Zheng He

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This is a Chinese name; the family name is Zheng.
Statue of Zheng He in a museum in China

Zheng He (Chinese: 鄭和; 1371–1433) was an explorer, diplomat, and admiral from China. He lived during the Ming Dynasty. Zheng He was the leader of a very large fleet of ships that traveled all over the Indian Ocean and Southwest Asia. Zheng He was an eunuch of China's Imperial Court. The fleet that Zheng He commanded had 317 ships that were very large. 28,000 Chinese soldiers were on board these ships.

Early life[change | change source]

Zheng He was born in Kunyang, a village in Yunnan.[1] He was born with the name Ma He (Chinese: 馬三寶). He and his family were Muslim.[2] At the time, Yunnan was ruled by Mongols. In 1381, however, a Ming army invaded and took control of the area.[3]

Ma He was taken as a prisoner by the Ming armies. He was about 10 years old.[1] He was castrated and then taken away to serve the Prince, Zhu Di (the future emperor).[4] Ma He became a servant at the Imperial Court. The name Zheng He was given to him by the Prince. He also came to be called "Sanbao", a reference to the Three Jewels of Buddhism.[3]

Journeys[change | change source]

From 1405 to 1433, Zheng He went on seven journeys to the Indian Ocean, or what the Chinese people called the "Western Ocean". He was the leader of a large fleet of ships and a big army.

In his first three journeys he visited the countries of Southeast Asia, India and Sri Lanka. In his fourth to seventh journeys he went as far as the east African coast. In his journeys he gave the countries he visited gifts of silk, porcelain, gunpowder and other goods. He got lots of unusual gifts as well, including giraffes and zebras.

The route of the voyages of Zheng He's fleet.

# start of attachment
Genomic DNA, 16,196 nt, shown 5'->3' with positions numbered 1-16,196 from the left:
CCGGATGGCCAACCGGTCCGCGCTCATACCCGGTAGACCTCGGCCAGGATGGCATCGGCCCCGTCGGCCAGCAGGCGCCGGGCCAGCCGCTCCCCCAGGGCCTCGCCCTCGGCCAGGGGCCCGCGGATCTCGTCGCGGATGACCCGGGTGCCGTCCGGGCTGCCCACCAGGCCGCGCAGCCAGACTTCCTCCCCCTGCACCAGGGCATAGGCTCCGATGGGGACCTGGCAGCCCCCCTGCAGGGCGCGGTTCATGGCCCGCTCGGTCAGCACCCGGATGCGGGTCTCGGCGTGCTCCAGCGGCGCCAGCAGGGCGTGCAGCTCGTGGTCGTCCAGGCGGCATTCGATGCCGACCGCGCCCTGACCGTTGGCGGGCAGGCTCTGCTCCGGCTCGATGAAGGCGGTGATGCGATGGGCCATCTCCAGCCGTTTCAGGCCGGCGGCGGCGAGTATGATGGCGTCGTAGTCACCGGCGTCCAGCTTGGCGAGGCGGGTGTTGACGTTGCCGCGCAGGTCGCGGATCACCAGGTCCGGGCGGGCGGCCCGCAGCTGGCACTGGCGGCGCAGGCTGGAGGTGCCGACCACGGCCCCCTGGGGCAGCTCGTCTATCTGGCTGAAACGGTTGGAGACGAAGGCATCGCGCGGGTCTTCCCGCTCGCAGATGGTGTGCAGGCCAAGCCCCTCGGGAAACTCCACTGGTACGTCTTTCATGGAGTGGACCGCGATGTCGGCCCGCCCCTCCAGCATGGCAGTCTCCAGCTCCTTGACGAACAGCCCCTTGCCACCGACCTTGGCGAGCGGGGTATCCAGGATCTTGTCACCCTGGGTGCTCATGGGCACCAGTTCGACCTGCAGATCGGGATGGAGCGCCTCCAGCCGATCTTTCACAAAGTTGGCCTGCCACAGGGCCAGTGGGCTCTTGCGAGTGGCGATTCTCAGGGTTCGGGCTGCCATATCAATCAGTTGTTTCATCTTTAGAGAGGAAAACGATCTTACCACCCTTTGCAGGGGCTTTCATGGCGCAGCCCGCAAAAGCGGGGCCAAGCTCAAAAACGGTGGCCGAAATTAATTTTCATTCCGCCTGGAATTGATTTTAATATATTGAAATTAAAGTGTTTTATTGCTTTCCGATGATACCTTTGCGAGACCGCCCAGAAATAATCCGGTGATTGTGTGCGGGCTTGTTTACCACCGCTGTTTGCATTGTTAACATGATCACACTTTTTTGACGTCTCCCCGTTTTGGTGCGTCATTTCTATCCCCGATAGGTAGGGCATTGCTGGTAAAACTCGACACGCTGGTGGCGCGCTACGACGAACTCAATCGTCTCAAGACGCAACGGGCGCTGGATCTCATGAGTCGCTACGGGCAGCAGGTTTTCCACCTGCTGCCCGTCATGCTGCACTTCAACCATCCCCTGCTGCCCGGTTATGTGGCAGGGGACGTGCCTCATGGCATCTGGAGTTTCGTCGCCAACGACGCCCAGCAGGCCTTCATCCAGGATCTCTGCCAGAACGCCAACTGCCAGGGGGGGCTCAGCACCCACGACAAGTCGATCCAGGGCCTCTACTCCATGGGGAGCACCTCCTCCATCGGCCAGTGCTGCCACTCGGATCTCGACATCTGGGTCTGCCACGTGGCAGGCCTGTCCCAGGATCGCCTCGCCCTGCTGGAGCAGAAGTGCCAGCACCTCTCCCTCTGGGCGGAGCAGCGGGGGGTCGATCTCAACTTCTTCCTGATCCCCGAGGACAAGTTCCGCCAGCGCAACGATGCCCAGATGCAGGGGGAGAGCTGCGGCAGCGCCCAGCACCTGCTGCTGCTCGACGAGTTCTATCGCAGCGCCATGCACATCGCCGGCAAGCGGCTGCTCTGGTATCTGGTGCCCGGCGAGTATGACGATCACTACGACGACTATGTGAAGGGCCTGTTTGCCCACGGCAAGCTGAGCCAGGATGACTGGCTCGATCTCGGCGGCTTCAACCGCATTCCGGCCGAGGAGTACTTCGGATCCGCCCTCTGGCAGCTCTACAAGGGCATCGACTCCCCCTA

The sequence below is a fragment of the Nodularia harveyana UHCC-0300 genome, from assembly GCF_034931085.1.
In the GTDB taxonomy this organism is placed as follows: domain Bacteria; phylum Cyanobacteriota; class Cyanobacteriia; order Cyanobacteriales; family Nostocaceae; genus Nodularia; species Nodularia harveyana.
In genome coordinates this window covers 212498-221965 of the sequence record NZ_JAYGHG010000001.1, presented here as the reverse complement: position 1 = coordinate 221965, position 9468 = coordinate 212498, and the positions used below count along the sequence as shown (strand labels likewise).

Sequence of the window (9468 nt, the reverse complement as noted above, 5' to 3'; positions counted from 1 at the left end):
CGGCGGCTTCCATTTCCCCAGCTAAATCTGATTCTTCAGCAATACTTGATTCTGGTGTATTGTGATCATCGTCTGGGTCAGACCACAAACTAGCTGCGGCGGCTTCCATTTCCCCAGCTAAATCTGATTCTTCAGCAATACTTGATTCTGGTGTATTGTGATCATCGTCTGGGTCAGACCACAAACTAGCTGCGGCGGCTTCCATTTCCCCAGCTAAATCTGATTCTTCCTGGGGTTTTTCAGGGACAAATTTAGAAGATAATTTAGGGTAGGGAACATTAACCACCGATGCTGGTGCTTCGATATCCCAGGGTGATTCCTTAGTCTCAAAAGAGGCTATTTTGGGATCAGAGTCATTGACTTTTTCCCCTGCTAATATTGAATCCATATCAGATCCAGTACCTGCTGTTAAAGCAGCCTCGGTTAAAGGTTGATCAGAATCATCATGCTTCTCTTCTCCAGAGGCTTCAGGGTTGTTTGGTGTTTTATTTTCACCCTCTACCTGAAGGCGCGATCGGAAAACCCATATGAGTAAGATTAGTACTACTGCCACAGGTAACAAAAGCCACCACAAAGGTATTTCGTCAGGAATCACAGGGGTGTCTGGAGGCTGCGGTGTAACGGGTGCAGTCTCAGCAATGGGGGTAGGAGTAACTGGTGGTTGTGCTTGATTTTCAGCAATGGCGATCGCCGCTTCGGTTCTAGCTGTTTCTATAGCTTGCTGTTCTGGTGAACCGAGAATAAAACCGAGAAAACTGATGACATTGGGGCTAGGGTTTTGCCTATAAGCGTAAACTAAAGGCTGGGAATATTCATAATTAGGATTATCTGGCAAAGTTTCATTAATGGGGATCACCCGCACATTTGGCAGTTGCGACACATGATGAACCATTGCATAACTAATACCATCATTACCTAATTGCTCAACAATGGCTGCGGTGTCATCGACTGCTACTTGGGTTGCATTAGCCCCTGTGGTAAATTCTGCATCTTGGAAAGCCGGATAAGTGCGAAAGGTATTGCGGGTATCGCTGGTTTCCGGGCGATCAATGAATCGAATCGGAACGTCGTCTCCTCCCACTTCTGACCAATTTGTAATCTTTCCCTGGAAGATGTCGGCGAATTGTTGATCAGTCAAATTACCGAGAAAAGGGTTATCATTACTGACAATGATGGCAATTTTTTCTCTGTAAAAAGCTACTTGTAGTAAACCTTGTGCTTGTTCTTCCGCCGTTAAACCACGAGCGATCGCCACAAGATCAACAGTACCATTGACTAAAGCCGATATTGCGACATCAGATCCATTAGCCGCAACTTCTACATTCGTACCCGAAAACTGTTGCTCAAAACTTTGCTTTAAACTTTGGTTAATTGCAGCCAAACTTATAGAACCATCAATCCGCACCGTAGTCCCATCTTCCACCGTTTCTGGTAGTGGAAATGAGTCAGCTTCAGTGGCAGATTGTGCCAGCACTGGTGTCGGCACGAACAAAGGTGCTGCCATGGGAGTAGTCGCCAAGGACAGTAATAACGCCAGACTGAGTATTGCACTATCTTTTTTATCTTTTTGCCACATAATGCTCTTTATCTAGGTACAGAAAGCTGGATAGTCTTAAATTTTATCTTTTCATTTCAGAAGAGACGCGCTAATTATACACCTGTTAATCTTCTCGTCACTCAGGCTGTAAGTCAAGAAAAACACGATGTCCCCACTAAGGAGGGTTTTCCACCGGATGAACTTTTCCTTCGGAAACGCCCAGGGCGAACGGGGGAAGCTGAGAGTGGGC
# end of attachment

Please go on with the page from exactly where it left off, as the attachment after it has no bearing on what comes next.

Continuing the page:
He had his first journey from 1405–1407, but it is not known why the journey was made. He traveled from the mouth of the Yangtze River to Vietnam, as well as the south of India. His fleet was made up of 317 ships, more than 27,000 men, and the cargo included porcelain, silk, and lacquerware. He used a treasure fleet which is known as the largest wooden ships ever built, being 400 feet (120 m) long, and about 150 feet (46 m) wide. On his first voyage, he defeated a famous pirate in the Strait of Malacca.

For the next 28 years, Zheng He traveled on six more voyages. From 1407–1409, he visited Calicut, Thailand and Java. From 1409–1411, he saw Ayutthaya, Malaya, Sumatra and Sri Lanka. From 1413–1415, he went to Sri Lanka, Bengal, India, Hormuz, Arabia and Aden. On his fifth journey, from 1417–1419, he visited the Ryukyu Islands, Brunei, and east Africa. Then from 1421–1422, he expanded on his fifth journey. His final journey, from 1433–1435, he revisited many of the previous places and brought back gifts from many rulers.

Zheng He visited over 30 countries, and is believed to have died in 1433 on the journey home during the final treasure fleet voyage. After Zheng He died at sea in 1433, his treasure fleet quickly faded, even though his voyages had been a success. Less than 100 years after his death, all of the ships from China were destroyed.[4]

Notes[change | change source]

  1. 1.0 1.1 Louise Levathes (1996). When China Ruled the Seas: The Treasure Fleet of the Dragon Throne, 1405–1433. Oxford University Press. p. 58–61. ISBN 0-19-511207-5.
  2. J. V. G. Mills (1970). Ying-yai Sheng-lan, The Overall Survey of the Ocean's Shores (1433), translated from the Chinese text edited by Feng Ch'eng Chun with introduction, notes and appendices by J. V. G. Mills. White Lotus Press. p. 5. ISBN 974-8496-78-3.
  3. 3.0 3.1 Edward L. Dreyer (2007). Zheng He: China and the Oceans in the Early Ming, 1405–1433. Longman. p. 12. ISBN 0-321-08443-8.
  4. 4.0 4.1 Tsai, Shih-shan Henry. "Zheng He." World Book Student. World Book, 2013. 4 December 2013.

References[change | change source]

  • "Zheng He Maritime Expeditions (Overview)." World History: Ancient and Medieval Eras. ABC-CLIO, 2013. Web. 4 Dec. 2013.
  • "Voyages of Zheng He." World History: Ancient and Medieval Eras. ABC-CLIO, 2013. Web. 4 Dec. 2013.
  • "Cheng Ho." Explorers & Discoverers of the World. Gale, 1993. Biography in Context. Web. 4 Dec. 2013.